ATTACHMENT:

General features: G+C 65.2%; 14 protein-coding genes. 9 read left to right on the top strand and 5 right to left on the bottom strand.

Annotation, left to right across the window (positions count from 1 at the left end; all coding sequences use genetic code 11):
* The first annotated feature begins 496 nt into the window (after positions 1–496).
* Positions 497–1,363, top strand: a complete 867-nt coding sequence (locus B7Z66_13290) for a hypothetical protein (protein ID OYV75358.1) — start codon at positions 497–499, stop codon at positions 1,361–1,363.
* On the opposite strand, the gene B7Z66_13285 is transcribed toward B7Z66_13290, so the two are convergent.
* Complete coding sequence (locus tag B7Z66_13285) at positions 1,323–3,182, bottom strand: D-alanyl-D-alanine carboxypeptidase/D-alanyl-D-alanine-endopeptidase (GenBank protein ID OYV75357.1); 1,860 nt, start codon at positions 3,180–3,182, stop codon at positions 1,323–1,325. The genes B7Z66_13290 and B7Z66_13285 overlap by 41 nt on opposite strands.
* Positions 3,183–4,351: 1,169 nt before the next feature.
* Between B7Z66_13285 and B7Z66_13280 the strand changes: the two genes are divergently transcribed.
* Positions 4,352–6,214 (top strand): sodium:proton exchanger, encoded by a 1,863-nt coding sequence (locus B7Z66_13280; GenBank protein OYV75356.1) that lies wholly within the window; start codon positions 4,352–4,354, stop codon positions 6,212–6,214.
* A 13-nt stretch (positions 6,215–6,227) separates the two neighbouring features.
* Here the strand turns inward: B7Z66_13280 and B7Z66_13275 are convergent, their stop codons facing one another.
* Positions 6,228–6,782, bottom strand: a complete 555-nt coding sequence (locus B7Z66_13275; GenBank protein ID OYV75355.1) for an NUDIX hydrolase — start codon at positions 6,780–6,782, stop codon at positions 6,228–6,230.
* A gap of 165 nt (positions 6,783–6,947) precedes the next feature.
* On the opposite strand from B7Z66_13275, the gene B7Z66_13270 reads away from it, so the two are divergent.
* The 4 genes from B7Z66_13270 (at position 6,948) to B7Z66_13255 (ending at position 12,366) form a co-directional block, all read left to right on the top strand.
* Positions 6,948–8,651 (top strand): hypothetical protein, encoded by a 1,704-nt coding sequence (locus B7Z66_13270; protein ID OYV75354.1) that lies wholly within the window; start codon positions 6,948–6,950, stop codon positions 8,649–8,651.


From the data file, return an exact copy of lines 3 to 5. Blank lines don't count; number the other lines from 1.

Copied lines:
* The first annotated feature begins 496 nt into the window (after positions 1–496).
* Positions 497–1,363, top strand: a complete 867-nt coding sequence (locus B7Z66_13290) for a hypothetical protein (protein ID OYV75358.1) — start codon at positions 497–499, stop codon at positions 1,361–1,363.
* On the opposite strand, the gene B7Z66_13285 is transcribed toward B7Z66_13290, so the two are convergent.